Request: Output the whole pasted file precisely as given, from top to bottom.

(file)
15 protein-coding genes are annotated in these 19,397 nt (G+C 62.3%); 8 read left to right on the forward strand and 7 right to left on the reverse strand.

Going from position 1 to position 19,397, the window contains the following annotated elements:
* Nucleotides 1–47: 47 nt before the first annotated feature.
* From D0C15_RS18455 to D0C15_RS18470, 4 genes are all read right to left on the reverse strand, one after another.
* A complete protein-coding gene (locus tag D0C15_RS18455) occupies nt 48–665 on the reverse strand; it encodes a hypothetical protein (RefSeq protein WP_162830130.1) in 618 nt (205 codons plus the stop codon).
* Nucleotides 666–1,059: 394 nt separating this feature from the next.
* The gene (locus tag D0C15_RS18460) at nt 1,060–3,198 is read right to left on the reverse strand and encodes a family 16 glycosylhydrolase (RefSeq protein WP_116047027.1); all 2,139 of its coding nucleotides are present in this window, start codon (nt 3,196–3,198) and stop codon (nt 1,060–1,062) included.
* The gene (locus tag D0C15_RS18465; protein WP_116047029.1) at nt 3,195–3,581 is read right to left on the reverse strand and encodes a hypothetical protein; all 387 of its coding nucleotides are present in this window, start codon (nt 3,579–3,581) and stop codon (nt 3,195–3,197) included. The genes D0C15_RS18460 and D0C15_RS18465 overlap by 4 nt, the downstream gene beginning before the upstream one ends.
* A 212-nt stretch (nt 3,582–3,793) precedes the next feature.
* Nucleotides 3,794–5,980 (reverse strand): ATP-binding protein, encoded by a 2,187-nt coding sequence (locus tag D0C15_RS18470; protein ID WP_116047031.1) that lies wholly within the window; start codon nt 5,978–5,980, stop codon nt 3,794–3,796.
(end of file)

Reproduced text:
15 protein-coding genes are annotated in these 19,397 nt (G+C 62.3%); 8 read left to right on the forward strand and 7 right to left on the reverse strand.

Going from position 1 to position 19,397, the window contains the following annotated elements:
* Nucleotides 1–47: 47 nt before the first annotated feature.
* From D0C15_RS18455 to D0C15_RS18470, 4 genes are all read right to left on the reverse strand, one after another.
* A complete protein-coding gene (locus tag D0C15_RS18455) occupies nt 48–665 on the reverse strand; it encodes a hypothetical protein (RefSeq protein WP_162830130.1) in 618 nt (205 codons plus the stop codon).
* Nucleotides 666–1,059: 394 nt separating this feature from the next.
* The gene (locus tag D0C15_RS18460) at nt 1,060–3,198 is read right to left on the reverse strand and encodes a family 16 glycosylhydrolase (RefSeq protein WP_116047027.1); all 2,139 of its coding nucleotides are present in this window, start codon (nt 3,196–3,198) and stop codon (nt 1,060–1,062) included.
* The gene (locus tag D0C15_RS18465; protein WP_116047029.1) at nt 3,195–3,581 is read right to left on the reverse strand and encodes a hypothetical protein; all 387 of its coding nucleotides are present in this window, start codon (nt 3,579–3,581) and stop codon (nt 3,195–3,197) included. The genes D0C15_RS18460 and D0C15_RS18465 overlap by 4 nt, the downstream gene beginning before the upstream one ends.
* A 212-nt stretch (nt 3,582–3,793) precedes the next feature.
* Nucleotides 3,794–5,980 (reverse strand): ATP-binding protein, encoded by a 2,187-nt coding sequence (locus tag D0C15_RS18470; protein ID WP_116047031.1) that lies wholly within the window; start codon nt 5,978–5,980, stop codon nt 3,794–3,796.